We talked of their early days; of the times when Isadora (I hope she will excuse me; they never once spoke of her otherwise) began educating them together, little children as they were; of their European travels.
“We did not always go with Isadora,” Irma said. “Sometimes we traveled about while she had engagements; we went to Paris, to Berlin, to Russia. We must have been funny going in a big party, all our governesses and Isadora’s sister with us, from place to place.”
Selecting New Pupils
“Then later on, after we grew up,” Anna chimed in, “we began to help her select new pupils. One time we saw 260 children in Russia, and out of those we picked four. Everyone had said, ‘Oh, Russia is just full of wonderful dancers,’ but when we came to sift them out they were few enough. Then there would be mothers and aunts, and so on, that would object, after we had picked the child, and all our trouble was for nothing; like once when I found a perfect little genius, an absolute wonder of a dancer (“Dancers are born, you know; you can’t make them,’’ from Irma’s corner) and then the mother said in horror, ‘How dare you suggest such a thing? My child, dance, indeed!’ And the poor little genius stayed in Russia.”
We spoke of the military dances, of the Schubert “Marche Militaire.”
“We danced that differently before the war,’’ Irma said gravely. “It was just a sort of a show, of flags waving—but now!”
One knew what she meant; her expressive gesture, her features, all of her spoke the difference between tragedy imagined, even by the artist, and tragedy felt.
“Art has no nationality,” said one of them sententiously, Irma I think. “And dancing of all the arts especially has none. We have danced since the war in Russia, in France, in Berlin, now here.”
“You suggest no nationality to me but the Greek,” I said, “or the Italian of the Renaissance.”
“Our dancing really belongs to no one time,” Anna offered, “and to no school. People say it is Greek art; I do not think it is only that. We do not know how the Greeks really danced; we only see their poses shown on their vases; I think ours is Isadora’s art. It is at once the oldest, and the very newest thing; I do not know just what it is, except that it is the absolute expression of one’s self.”
“It is more like a philosophy than an art,” I suggested. “But do you express the best of yourself only?”
“One expresses what there is,” she said. “If you came and danced with us, you would give out what you had to tell. You might not find it so easy because perhaps your body has not been taught to speak that language, but you would do it.”
“Suppose someone had a wicked thought; could your dancing express that?”
Her face wore the puzzled look of a child who cannot make the stupid elder understand.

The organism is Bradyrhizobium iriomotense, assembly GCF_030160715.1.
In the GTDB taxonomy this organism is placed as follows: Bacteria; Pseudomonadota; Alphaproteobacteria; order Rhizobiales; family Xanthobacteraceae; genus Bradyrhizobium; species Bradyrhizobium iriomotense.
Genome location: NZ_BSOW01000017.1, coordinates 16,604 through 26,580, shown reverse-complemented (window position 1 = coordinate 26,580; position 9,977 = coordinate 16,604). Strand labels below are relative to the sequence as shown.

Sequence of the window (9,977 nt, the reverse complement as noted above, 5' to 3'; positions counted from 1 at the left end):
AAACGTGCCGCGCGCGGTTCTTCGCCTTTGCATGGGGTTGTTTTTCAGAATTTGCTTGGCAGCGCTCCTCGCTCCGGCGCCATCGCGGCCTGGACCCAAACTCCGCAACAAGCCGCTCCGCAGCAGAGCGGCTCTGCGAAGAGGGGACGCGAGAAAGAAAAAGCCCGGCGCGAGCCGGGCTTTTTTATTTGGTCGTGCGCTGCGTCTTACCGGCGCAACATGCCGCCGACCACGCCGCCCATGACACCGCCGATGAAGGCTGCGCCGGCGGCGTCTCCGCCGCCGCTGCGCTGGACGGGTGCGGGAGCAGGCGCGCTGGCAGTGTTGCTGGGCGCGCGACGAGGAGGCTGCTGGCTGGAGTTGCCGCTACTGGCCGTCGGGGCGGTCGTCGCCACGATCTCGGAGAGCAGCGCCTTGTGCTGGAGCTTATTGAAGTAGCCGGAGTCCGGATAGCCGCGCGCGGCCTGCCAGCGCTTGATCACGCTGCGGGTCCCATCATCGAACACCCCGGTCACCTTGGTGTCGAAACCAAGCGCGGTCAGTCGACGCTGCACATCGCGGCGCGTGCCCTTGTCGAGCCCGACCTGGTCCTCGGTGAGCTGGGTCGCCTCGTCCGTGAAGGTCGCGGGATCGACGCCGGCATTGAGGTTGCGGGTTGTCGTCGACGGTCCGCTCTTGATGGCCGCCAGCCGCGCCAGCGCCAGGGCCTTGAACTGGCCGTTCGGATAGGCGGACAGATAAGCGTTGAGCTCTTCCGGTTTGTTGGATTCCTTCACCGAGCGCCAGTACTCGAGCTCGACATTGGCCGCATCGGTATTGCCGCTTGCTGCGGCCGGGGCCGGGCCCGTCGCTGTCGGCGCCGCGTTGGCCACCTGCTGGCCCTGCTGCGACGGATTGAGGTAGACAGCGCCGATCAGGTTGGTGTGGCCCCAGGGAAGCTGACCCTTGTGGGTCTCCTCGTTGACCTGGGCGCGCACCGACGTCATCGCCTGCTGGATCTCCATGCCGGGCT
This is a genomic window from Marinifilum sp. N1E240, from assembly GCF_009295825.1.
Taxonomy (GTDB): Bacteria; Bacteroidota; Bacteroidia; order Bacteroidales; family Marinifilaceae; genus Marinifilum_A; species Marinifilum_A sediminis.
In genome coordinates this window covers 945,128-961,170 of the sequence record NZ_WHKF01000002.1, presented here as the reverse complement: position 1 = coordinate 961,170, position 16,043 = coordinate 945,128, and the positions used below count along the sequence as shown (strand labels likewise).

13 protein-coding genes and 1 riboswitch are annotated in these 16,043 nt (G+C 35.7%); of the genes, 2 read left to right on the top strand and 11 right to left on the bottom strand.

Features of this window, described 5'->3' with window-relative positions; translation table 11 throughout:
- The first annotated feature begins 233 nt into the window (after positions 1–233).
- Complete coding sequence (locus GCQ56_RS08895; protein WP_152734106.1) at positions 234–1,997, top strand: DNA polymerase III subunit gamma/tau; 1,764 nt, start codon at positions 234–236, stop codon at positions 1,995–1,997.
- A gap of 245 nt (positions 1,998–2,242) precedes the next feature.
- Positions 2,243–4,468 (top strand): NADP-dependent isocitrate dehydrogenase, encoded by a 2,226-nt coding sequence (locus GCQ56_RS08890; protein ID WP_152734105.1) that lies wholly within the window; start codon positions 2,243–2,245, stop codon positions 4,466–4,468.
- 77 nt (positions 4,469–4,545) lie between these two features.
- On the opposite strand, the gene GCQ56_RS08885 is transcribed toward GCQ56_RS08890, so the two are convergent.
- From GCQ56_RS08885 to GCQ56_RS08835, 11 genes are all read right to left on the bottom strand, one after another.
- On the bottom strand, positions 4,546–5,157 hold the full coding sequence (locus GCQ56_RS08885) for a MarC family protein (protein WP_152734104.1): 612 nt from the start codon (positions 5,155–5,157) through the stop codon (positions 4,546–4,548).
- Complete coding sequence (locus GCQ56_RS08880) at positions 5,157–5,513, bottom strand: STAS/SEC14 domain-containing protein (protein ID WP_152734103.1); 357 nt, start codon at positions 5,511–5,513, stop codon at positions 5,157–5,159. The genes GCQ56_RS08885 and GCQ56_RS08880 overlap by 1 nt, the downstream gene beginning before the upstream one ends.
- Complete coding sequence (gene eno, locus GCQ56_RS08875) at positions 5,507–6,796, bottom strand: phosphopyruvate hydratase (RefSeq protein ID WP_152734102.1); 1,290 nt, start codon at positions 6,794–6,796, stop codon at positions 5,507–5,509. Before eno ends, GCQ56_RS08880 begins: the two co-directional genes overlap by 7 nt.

“But one wouldn’t want to!” she said. “The wicked is not beautiful, is it? If you want to dance beautifully you must have the most beautiful thoughts; see the most lovely statues, pictures, places; read noble books—”
Just then in came Mr. Copeland, cheerful, apologetic, protectively-kindly in manner, and all five girls (for the other four had been clustering about listening to our talk) promptly explained to him in chorus that “in fifteen minutes that expressman is coming and you know we have got to send the music and the costumes on ahead.”
It appeared that they were going on a tour which should take them to Pittsburgh and Philadelphia, among other places, and this was a last rehearsal before starting. So Mr. Copeland hurried to the piano, after a preliminary wrestle with the electric lights on which everybody tried his or her hand separately and the scribe prayed meantime that nobody would short-circuit the whole place in the excitement of the moment; and the rehearsal was on.
They had skylarked a little, just like other girls, while the lighting difficulty was toward; once when nearly all the lights were out together, two of them had posed, spook-like, for my benefit; but at the first note of the piano, all that was done. Silently, like homing birds they floated from side to side of the stage, all thought of the auditor gone from their minds. More even than at the performance one could see the individuality, the originality of the thing, with what subtle shades of differing in tiniest gesture they colored their respective thought.
Then Anna flung herself down in the center, the others grouped about her, and one seemed to see Nausicaä and her maidens. They tossed an imaginary ball up, down, around, and it seemed as though the faintest perfume of youth and femininity (“so cool, so sweet,” said Mr. Copeland) permeated the air with its joy and purity.
And it was as though one had been admitted on a May eve to watch the fairies at their play.


Search Musical America's archive of photos from 1900-1992.